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Hurricane Lane Dumps More Than 30 Inches Of Rain On Parts Of Hawaii's Big Island


Hurricane Lane continues its approach toward Hawaii. This morning, it was downgraded to a Category 2 storm. But with sustained winds of 105 miles per hour and torrential rainfall, it still poses considerable danger to the state. On parts of the Big Island, officials say more than 30 inches of rain have already fallen, causing landslides and flash flooding.

We've gotten NPR's Adrian Florido on the line in Honolulu. And, Adrian, if you can hear me, what does the damage look like so far?

ADRIAN FLORIDO, BYLINE: Hi, Audie. So, yeah, on the Big Island, there's been a lot of flash flooding and landslides, as you mentioned. Both of those things have shut down roads and highways. There haven't been reports of death or injury, but at least one person has had to be rescued because of floodwaters. There's also been power outages largely because trees and branches have been falling onto power lines. Several thousand people have lost power on the Big Island, on Maui and on Molokai. Hawaii's electric company, though, says that it's been working quickly to get those customers back online.

CORNISH: In the capital, what are officials saying residents should do at this point?

FLORIDO: So as the storm moves closer toward Oahu, officials are telling people to continue to stock up on food and water. Because pounding rain is expected, there's that fear that washed-out roads or landslides could cut off people's access to stores. They're also pleading with people to stay away from the beaches, as tempting as those big waves may be to surfers. But I can see the beach from where I am now, and it's clear that not everyone is taking that advice.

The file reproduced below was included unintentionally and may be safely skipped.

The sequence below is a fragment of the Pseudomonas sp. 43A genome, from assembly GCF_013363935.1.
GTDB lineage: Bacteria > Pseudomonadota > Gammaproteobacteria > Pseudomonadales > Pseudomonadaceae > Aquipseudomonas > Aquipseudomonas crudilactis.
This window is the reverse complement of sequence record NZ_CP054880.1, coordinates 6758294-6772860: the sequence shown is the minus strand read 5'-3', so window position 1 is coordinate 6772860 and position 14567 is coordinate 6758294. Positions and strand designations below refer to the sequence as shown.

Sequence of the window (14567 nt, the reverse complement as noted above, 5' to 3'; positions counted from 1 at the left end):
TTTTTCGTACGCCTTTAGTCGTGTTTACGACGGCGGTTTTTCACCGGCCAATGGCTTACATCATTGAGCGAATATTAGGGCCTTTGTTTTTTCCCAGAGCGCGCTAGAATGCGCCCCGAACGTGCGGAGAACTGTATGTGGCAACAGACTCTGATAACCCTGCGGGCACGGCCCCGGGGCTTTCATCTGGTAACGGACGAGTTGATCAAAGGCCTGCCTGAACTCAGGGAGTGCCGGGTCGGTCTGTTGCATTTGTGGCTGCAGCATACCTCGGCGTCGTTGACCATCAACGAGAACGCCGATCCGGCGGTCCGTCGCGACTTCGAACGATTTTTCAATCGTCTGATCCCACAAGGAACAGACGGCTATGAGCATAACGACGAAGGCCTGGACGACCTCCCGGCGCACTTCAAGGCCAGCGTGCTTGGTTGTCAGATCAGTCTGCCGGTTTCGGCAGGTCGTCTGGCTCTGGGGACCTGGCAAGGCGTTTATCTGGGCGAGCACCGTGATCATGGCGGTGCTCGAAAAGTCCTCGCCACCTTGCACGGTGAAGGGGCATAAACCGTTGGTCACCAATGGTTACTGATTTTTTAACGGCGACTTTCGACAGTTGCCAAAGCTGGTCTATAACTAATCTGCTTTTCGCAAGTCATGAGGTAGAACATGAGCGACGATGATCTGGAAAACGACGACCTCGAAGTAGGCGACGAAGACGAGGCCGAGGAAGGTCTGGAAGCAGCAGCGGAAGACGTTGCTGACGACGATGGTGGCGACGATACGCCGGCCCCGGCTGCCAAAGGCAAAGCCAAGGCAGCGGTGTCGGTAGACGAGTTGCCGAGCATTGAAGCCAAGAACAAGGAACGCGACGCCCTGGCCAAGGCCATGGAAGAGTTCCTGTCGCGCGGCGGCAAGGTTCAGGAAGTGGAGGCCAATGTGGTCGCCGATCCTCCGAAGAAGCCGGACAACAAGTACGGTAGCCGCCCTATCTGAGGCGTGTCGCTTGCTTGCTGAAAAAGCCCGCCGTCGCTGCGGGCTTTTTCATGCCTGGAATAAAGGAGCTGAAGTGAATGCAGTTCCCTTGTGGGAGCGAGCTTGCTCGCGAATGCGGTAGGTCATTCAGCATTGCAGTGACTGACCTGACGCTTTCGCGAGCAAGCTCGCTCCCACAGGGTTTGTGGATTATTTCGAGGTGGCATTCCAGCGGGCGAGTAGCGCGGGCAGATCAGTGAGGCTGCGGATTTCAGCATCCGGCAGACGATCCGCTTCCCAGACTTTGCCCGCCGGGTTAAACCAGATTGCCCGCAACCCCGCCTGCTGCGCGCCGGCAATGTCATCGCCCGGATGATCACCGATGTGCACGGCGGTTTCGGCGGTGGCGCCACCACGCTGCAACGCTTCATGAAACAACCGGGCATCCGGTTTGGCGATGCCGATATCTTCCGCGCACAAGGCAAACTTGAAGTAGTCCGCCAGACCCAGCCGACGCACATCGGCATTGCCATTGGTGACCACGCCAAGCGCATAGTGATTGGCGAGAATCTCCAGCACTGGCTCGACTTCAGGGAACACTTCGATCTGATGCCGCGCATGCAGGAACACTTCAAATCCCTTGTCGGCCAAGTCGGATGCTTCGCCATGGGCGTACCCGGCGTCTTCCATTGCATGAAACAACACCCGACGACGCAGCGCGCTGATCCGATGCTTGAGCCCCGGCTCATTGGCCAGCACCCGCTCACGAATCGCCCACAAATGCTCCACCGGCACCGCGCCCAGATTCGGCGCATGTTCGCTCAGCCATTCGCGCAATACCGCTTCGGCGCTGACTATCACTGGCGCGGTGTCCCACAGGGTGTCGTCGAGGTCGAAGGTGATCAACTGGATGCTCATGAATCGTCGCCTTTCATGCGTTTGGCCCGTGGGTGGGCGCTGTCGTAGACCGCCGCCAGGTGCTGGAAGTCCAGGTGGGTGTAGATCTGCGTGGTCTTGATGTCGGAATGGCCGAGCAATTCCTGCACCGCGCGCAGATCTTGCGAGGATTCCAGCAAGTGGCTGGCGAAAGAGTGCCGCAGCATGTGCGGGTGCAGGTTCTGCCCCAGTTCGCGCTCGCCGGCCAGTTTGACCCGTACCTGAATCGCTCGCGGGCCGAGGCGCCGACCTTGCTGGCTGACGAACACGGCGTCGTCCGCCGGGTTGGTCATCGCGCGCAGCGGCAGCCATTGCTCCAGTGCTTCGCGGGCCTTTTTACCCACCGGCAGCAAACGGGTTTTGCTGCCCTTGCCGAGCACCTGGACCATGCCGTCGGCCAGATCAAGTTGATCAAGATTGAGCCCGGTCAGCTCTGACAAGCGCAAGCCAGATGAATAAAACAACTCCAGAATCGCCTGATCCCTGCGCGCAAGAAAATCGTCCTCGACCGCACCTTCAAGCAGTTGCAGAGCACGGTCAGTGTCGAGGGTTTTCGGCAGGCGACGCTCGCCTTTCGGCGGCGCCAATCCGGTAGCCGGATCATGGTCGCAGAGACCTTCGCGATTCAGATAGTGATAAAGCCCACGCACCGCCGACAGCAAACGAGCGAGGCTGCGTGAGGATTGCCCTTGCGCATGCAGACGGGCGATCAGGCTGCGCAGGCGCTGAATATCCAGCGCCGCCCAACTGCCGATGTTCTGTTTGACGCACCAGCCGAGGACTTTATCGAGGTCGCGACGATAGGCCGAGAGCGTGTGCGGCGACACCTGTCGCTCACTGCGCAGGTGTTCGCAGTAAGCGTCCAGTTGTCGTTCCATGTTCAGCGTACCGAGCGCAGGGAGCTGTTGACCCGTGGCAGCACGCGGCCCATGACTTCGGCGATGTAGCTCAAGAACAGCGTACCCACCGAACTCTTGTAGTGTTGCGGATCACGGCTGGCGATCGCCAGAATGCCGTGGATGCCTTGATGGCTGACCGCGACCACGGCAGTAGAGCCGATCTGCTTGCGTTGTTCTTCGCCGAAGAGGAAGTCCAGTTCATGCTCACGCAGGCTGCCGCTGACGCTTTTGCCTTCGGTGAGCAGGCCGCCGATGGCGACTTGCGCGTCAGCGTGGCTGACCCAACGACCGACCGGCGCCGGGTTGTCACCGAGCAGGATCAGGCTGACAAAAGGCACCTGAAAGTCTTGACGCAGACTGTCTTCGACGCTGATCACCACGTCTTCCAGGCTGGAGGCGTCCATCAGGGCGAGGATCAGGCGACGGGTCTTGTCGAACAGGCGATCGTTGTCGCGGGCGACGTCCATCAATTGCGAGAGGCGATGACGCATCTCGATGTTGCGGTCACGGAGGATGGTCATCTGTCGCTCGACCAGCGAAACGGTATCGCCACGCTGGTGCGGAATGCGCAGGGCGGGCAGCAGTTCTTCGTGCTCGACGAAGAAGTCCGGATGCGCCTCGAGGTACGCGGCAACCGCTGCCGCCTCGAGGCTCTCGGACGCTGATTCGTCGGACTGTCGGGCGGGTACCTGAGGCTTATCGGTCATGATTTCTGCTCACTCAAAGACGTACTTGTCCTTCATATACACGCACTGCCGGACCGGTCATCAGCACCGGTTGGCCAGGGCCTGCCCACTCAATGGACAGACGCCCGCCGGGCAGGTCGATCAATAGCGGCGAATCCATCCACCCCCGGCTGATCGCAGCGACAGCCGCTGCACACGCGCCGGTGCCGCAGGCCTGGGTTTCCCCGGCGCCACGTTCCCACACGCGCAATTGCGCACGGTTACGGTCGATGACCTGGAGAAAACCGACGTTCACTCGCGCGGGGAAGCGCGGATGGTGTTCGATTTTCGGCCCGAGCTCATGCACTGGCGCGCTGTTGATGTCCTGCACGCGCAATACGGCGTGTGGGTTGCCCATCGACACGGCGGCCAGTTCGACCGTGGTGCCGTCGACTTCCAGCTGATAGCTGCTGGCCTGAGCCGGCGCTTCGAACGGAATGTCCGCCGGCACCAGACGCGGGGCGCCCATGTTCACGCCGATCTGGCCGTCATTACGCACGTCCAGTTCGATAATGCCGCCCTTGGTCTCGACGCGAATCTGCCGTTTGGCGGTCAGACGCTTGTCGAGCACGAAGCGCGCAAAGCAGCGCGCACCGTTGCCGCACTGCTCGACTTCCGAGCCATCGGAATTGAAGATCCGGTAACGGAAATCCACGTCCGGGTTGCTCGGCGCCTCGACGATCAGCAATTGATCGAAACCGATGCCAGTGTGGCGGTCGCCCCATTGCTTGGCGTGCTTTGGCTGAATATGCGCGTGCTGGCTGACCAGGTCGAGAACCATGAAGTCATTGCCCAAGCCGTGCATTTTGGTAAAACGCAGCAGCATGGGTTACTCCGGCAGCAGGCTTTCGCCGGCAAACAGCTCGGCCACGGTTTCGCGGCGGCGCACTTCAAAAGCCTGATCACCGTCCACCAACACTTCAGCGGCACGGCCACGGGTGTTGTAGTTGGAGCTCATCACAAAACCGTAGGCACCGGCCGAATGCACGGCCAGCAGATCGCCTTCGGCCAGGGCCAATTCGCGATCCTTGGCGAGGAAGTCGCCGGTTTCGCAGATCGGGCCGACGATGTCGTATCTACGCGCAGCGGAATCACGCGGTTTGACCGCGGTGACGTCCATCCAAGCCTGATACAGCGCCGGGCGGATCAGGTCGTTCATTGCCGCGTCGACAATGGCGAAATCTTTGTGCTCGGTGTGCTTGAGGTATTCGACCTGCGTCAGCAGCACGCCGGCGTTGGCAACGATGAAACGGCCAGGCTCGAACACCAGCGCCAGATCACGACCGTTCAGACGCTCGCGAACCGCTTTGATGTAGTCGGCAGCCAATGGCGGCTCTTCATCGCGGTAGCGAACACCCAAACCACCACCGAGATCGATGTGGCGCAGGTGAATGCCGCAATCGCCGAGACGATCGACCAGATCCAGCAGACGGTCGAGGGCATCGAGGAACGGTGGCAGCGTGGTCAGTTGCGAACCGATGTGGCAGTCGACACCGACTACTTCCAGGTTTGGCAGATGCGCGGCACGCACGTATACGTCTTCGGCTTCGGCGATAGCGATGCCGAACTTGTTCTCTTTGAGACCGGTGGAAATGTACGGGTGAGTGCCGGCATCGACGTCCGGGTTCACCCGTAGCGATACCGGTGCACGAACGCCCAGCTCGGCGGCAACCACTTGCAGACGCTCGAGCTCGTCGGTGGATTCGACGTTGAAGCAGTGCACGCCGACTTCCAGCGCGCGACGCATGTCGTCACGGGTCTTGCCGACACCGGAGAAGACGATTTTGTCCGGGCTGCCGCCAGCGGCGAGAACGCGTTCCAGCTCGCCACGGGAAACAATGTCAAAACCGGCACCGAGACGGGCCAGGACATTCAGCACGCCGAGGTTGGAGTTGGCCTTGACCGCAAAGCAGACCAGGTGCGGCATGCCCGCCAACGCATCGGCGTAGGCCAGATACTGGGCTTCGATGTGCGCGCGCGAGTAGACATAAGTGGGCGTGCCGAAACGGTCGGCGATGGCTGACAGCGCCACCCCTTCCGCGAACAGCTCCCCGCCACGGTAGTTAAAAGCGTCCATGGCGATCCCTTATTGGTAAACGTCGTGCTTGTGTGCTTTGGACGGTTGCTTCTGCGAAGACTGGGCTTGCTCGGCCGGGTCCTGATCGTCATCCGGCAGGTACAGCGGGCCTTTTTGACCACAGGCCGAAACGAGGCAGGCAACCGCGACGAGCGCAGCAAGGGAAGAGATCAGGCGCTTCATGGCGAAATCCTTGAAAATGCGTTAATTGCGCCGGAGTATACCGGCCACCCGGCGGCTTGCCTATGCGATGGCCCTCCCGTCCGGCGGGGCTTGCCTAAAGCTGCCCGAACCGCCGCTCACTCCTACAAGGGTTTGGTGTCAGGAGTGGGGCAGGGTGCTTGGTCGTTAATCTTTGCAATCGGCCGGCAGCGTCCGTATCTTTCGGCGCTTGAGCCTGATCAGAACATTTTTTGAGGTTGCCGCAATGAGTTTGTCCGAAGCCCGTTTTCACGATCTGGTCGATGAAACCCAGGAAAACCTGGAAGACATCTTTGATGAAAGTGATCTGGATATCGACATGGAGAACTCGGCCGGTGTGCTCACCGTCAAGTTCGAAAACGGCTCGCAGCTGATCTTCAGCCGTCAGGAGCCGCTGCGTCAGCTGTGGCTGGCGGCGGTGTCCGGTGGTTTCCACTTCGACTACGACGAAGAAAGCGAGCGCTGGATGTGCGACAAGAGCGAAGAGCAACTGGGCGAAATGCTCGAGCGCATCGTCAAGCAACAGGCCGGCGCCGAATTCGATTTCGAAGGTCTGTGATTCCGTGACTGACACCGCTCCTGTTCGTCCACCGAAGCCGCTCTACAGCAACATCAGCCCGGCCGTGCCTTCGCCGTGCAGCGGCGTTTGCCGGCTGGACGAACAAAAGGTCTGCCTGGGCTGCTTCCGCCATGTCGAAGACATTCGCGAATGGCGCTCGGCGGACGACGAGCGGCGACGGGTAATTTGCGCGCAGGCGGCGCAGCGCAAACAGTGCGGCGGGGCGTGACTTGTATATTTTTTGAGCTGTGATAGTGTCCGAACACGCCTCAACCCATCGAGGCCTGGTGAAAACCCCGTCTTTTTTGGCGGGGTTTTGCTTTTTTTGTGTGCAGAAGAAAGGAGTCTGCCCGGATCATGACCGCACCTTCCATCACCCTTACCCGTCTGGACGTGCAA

And then as the winds and the rain begin to pick up, they're telling people to shelter in place unless of course people don't feel safe in their homes. And in that case, they are being told they can go to one of the shelters that the Red Cross has set up.

CORNISH: You said it's clear people are - not everyone's taking that advice. What are you hearing from people?

FLORIDO: Well, in terms of the evacuation advice, about a thousand people had gone to shelters across the state as of earlier today. That includes homeowners, tourists and people without homes because Hawaii has a big homeless population. And that's actually one point of concern for officials. I went to a Red Cross shelter here in Honolulu, and I met a woman named Angelica Cisneros who said that she lived on the streets in Waikiki. And listen to what she said.

Are you worried about people who, like, didn't decide like you to come to a shelter?

ANGELICA CISNEROS: Yeah, I am. I actually tell everyone that the schools are opening. I told, like, a bunch of people. But most of them were already here before I was.

FLORIDO: So as you heard, many of her friends who are also homeless have taken shelter. But Cisneros told me that there are also plenty of people who are homeless who haven't because these are evacuation shelters; they're not homeless shelters. And people are being told to bring their own food. And a lot of people don't have any food to bring.

CORNISH: Adrian, while all this is going on, there's also a wildfire burning on the island of Maui. How's this affecting people's storm preparations?

FLORIDO: Yeah. This is in western Maui. And it's unclear what caused the fire and whether it had anything to do with the storm. It has threatened one of those Red Cross shelters, though, and so people had to be moved from the school where the shelter had been set up to a civic center.

CORNISH: In the meantime, what are forecasters saying about the hurricane?

FLORIDO: So it continues moving north toward the central islands, toward Oahu where I am. It's moving slowly. And the eye is showing signs of weakening. The forecasters expect it to turn west starting tomorrow. But officials warn that that is not a sure thing, and so they want people to continue to take preparations seriously.

CORNISH: That's NPR's Adrian Florido in Honolulu. Thank you.

FLORIDO: Thank you, Audie. Transcript provided by NPR, Copyright NPR.

Adrian Florido
Adrian Florido is a national correspondent for NPR covering race and identity in America.